Could the Lords be the testing ground for the future of virtual parliament?

Crossbench peer Lord Anderson argues that the upper chamber should experiment further with virtual proceedings

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The House of Lords should experiment further with virtual and hybrid models of parliament, a crossbench peer has claimed.

Lord David Anderson, a life peer and a member of the EU Security and Justice Sub-Committee, believes that, to truly understand the efficacy of remote and technology-enabled models of parliament and the role they could play in the future, these need to be tested in “normal conditions”.

In the last year, parliamentary business – particularly the operations of select committees – has come to make extensive use of videoconferencing and other remote-access technologies. 

Writing exclusively for PublicTechnology sister publication The House, Anderson said that his experience in recent months of both committee investigations and debates in the chamber had shown the power of technology.

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“Moving from a traditional select committee to one created only in April 2020 certainly opened my eyes,” he said. “Ministers were quizzed by Zoom, their reactions just as visible as they would have been from the other end of a horseshoe table. Simultaneous Teams chats allowed supplementary questions to be proposed, refined and allocated as evidence was given. By the autumn, peers who had never physically met had developed an unexpected esprit de corps. It was no surprise when the Lords Constitution Committee recommended that the virtual functioning of committees should be allowed to continue.”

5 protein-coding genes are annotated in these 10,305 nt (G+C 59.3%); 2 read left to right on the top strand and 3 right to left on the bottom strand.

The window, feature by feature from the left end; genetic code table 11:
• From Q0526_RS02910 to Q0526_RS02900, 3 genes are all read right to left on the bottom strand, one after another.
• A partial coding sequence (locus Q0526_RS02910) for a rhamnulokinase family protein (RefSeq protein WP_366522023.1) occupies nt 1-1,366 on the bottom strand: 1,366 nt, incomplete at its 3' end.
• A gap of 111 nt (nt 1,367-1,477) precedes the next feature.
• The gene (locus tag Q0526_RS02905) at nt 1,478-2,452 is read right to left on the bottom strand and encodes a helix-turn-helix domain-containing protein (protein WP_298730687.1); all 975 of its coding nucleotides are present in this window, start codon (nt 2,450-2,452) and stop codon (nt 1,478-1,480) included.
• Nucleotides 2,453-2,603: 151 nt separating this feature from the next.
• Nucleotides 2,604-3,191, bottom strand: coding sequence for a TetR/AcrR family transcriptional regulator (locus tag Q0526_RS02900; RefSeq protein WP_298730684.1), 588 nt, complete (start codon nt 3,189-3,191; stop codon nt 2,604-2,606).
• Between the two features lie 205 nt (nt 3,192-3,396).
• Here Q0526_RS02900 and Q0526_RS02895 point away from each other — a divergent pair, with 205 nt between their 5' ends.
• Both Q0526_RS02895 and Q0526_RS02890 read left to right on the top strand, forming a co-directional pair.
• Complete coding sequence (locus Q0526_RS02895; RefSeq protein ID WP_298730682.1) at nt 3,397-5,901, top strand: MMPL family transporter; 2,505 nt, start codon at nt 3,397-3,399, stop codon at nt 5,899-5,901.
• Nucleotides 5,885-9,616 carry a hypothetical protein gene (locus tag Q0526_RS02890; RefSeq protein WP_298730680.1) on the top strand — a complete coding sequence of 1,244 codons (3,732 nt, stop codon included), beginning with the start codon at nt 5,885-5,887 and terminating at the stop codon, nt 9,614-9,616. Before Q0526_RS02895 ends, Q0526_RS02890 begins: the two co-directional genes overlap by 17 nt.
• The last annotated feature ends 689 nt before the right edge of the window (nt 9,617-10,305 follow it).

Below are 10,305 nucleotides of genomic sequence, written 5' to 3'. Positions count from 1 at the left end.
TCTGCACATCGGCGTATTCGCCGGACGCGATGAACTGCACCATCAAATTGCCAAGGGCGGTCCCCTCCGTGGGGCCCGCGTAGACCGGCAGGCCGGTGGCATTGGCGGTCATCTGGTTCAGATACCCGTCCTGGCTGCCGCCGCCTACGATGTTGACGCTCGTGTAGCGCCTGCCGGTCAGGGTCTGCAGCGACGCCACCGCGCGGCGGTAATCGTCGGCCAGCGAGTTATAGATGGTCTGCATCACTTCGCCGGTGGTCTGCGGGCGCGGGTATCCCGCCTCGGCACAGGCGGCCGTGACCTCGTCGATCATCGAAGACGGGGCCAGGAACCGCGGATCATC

Anderson added: “In the chamber, speakers appearing remotely are clearly seen and heard: as a bonus, one is never reduced to looking at the backs of their heads. The upper house may not be renowned for spontaneity, but virtual speakers respond just as well as physical ones to what they have heard in debate.”

The House of Commons has made similar use of tech during the past year – and has not ruled out more longer-lasting changes to its operations – but is set to return to its pre-pandemic ways in the meantime.

This being the case, Anderson said that the Lords should continue using the technological methods it has relied on throughout the coronavirus crisis, to better understand what role they can play in the future.

“We need experience of hybrid proceedings in normal conditions before deciding how to proceed in the long term,” he said. “Useful technical refinements may yet emerge – for example… to facilitate interventions on speakers in debate. We should adopt them if so. In other respects, let us continue as we are until we have the evidence to decide – on the excellent voting app PeerHub – the optimum procedure for our revising chamber in a non-pandemic world.”


Click here to read Lord Anderson’s full piece for The House.


Sam Trendall

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